Thomas Dover

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Thomas Dover (1660–1742), sometimes referred to as "Doctor Quicksilver", was an English physician. He is remembered for his common cold and fever medicine Dover's powder, his work with the poor in Bristol, and his privateering voyage alongside William Dampier and Woodes Rogers that rescued castaway Alexander Selkirk, the real-life inspiration for Robinson Crusoe.

Early life and education[edit]

Thomas Dover was born in Barton-on-the-Heath in 1660, into what historians have called a "distinguished but rebellious" family. His great-grandfather William Cole had been President of Corpus Christi College, Oxford during the reign of Mary I of England but was expelled for displaying Protestant sympathies. Briefly reinstated during the reign of Elizabeth I, he was again expelled after being found guilty of fraud. Coles' son Robert Dover – Thomas' grandfather – was a lawyer and poet who moved the family to Saintbury, near Chipping Campden, where he founded and presided over the Cotswold Olimpick Games from 1612 until around 1650.[1][2] His son John Dover served as a Royalist cavalry captain during the English Civil War; defeated, he retired as a gentleman farmer at Barton-on-the Heath, where Thomas was born.[2][3]

Thomas was one of eight children.[4] It is likely that he attended Chipping Campden Grammar School, and in 1680 was admitted into Magdalen Hall at the University of Oxford, receiving a Bachelor of Arts degree in 1684. Two years later he was admitted to Gonville and Caius College, Cambridge where he studied medicine and was apprenticed to the physician Thomas Sydenham. While in Sydenham's clinic Dover contracted smallpox and was treated via the unusual regimen of blood-letting and a daily diet of twelve bottles of beer laced with vitriol. The treatment was successful and Dover returned to his studies, graduating as a Bachelor of Medicine in 1687.[2]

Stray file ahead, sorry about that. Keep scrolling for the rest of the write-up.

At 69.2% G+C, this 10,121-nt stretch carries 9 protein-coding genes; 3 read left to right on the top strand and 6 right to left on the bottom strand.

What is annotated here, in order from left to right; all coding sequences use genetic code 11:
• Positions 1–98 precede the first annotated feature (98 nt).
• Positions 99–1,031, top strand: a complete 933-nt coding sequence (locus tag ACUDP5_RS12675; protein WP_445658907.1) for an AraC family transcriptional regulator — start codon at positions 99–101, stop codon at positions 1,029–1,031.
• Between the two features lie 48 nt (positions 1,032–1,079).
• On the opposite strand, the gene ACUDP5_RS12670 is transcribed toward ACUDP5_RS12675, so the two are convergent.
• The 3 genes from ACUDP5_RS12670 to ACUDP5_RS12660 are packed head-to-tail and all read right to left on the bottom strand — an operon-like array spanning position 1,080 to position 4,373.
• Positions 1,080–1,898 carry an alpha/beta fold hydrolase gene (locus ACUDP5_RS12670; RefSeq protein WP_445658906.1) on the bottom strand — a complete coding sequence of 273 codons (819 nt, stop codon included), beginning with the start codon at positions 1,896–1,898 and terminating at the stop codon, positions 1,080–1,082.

He studied medicine under Thomas Sydenham in Pall Mall, London. During this time, he contracted smallpox and was treated with the "cooling method" by Sydenham,[3] described by Dover in his 1732 book Ancient Physician's Legacy to his Country:

"I had no fire allowed in my room, my windows were constantly open, my bedclothes were ordered to be laid no higher than my waist. He made me take twelve bottles of small beer, acidulated with spirit of vitriol, every twenty-four hours."[5]

Dover married in 1681 and soon returned to Barton-on-the-Heath when his father became ill, taking care of the farm and working as a country practitioner. When his father died in 1696, Dover moved to Bristol, where he set up his own practice and worked with the Bristol Corporation of the Poor as an honorary physician at St. Peter's Hospital.[3] There, he assisted the "Guardians of the Poor" with their poor relief efforts, becoming the first medical practitioner to offer services to the organisation.[6]